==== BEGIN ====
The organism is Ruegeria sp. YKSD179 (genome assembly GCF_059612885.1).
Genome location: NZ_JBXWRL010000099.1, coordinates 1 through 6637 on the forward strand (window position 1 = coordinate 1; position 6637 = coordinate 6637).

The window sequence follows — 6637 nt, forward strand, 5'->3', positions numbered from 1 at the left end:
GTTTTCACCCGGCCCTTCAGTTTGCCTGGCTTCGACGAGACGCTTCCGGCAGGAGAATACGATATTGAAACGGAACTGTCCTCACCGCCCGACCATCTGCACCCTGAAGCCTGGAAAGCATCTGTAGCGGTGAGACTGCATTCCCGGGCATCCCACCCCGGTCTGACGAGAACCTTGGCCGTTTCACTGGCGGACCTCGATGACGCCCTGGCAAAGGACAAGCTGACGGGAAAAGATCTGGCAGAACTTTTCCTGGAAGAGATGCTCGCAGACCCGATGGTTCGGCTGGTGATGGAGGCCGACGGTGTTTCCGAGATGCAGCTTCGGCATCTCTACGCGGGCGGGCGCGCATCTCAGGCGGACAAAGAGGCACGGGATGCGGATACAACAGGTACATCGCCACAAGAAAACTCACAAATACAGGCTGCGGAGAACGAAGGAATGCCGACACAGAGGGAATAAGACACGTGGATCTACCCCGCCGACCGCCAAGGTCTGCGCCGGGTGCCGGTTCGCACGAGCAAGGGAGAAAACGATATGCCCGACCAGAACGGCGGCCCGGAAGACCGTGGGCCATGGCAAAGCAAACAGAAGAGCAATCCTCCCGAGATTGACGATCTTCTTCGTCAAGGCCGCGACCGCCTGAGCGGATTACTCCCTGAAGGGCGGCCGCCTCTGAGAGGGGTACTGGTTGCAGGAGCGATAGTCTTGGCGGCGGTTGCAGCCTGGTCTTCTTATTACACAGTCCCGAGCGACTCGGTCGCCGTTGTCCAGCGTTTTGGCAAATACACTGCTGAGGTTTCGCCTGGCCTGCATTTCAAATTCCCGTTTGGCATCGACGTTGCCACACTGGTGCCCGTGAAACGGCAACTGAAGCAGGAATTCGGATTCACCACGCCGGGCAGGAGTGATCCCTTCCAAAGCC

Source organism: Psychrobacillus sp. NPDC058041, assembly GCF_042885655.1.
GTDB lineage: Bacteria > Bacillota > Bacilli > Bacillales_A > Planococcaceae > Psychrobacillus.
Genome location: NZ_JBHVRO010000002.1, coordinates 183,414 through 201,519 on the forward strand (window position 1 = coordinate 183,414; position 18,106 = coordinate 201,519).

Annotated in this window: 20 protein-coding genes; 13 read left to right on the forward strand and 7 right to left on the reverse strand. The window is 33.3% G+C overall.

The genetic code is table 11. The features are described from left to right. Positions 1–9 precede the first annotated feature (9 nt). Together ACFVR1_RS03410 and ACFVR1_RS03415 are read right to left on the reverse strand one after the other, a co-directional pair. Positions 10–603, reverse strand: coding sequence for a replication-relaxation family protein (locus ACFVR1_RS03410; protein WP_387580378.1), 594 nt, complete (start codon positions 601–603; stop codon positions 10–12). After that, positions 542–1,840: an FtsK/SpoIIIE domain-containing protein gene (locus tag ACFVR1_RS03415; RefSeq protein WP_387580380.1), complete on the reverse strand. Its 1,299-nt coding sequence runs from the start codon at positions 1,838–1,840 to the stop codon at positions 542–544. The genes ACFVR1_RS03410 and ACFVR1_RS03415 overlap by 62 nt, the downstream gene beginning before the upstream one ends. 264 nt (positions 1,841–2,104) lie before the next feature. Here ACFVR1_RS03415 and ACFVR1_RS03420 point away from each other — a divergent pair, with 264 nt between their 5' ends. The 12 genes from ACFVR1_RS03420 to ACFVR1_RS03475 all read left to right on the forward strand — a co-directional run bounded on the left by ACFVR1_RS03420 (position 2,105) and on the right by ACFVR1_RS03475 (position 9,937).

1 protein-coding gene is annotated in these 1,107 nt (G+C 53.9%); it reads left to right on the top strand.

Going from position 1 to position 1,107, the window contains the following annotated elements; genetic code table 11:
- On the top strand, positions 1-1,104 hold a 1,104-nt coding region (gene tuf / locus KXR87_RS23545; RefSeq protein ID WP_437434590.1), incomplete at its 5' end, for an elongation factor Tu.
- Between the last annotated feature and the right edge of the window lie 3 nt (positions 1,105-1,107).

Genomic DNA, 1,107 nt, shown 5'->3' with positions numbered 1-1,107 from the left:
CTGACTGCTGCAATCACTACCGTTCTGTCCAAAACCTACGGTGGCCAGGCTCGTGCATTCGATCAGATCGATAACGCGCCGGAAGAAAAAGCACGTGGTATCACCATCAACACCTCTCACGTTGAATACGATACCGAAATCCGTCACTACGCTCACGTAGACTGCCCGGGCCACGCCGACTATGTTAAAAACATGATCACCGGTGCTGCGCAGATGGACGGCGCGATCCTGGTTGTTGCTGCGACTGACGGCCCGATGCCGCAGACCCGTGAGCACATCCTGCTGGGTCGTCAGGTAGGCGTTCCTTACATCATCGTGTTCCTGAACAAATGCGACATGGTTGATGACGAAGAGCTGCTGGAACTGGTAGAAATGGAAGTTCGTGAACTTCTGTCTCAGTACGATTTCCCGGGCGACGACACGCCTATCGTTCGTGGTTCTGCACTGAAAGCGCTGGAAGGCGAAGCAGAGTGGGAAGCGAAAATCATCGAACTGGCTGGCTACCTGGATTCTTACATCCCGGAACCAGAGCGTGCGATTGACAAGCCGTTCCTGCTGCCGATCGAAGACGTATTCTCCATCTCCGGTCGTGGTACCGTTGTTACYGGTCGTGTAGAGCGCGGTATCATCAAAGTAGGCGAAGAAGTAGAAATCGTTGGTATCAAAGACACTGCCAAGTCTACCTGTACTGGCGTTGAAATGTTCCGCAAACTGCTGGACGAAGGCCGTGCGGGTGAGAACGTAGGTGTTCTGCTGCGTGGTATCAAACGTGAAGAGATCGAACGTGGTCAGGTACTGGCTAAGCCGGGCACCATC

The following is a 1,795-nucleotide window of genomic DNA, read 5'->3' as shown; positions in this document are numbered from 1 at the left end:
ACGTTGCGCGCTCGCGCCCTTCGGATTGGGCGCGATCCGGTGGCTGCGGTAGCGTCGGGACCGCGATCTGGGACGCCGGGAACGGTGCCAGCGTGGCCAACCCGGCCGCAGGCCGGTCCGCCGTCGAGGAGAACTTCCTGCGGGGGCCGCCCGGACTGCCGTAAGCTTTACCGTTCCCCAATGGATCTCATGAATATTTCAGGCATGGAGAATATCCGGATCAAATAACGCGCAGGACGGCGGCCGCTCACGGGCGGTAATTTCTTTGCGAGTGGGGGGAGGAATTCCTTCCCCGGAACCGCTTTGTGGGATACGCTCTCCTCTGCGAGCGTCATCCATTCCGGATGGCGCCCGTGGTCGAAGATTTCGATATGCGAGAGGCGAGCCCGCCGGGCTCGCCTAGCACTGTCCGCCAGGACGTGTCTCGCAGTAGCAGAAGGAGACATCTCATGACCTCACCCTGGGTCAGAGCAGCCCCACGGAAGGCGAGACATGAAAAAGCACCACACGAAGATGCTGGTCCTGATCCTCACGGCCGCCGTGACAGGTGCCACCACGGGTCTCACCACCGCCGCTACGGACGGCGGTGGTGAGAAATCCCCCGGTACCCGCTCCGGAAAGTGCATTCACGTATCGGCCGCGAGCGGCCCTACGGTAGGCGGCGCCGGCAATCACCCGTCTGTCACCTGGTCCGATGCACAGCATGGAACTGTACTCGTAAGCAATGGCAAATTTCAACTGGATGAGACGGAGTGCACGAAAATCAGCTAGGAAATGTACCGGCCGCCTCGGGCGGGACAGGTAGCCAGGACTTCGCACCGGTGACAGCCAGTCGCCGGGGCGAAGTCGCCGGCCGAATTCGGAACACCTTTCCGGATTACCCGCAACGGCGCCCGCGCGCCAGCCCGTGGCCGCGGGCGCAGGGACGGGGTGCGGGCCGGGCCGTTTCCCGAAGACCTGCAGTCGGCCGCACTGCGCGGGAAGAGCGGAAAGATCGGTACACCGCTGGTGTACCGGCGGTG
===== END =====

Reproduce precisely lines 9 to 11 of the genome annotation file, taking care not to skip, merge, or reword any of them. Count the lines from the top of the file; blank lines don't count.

The genetic code is table 11. The features are described from left to right. Positions 1–9 precede the first annotated feature (9 nt). Together ACFVR1_RS03410 and ACFVR1_RS03415 are read right to left on the reverse strand one after the other, a co-directional pair. Positions 10–603, reverse strand: coding sequence for a replication-relaxation family protein (locus ACFVR1_RS03410; protein WP_387580378.1), 594 nt, complete (start codon positions 601–603; stop codon positions 10–12). After that, positions 542–1,840: an FtsK/SpoIIIE domain-containing protein gene (locus tag ACFVR1_RS03415; RefSeq protein WP_387580380.1), complete on the reverse strand. Its 1,299-nt coding sequence runs from the start codon at positions 1,838–1,840 to the stop codon at positions 542–544. The genes ACFVR1_RS03410 and ACFVR1_RS03415 overlap by 62 nt, the downstream gene beginning before the upstream one ends. 264 nt (positions 1,841–2,104) lie before the next feature. Here ACFVR1_RS03415 and ACFVR1_RS03420 point away from each other — a divergent pair, with 264 nt between their 5' ends. The 12 genes from ACFVR1_RS03420 to ACFVR1_RS03475 all read left to right on the forward strand — a co-directional run bounded on the left by ACFVR1_RS03420 (position 2,105) and on the right by ACFVR1_RS03475 (position 9,937).

1 protein-coding gene is annotated in these 1,107 nt (G+C 53.9%); it reads left to right on the top strand.

Going from position 1 to position 1,107, the window contains the following annotated elements; genetic code table 11: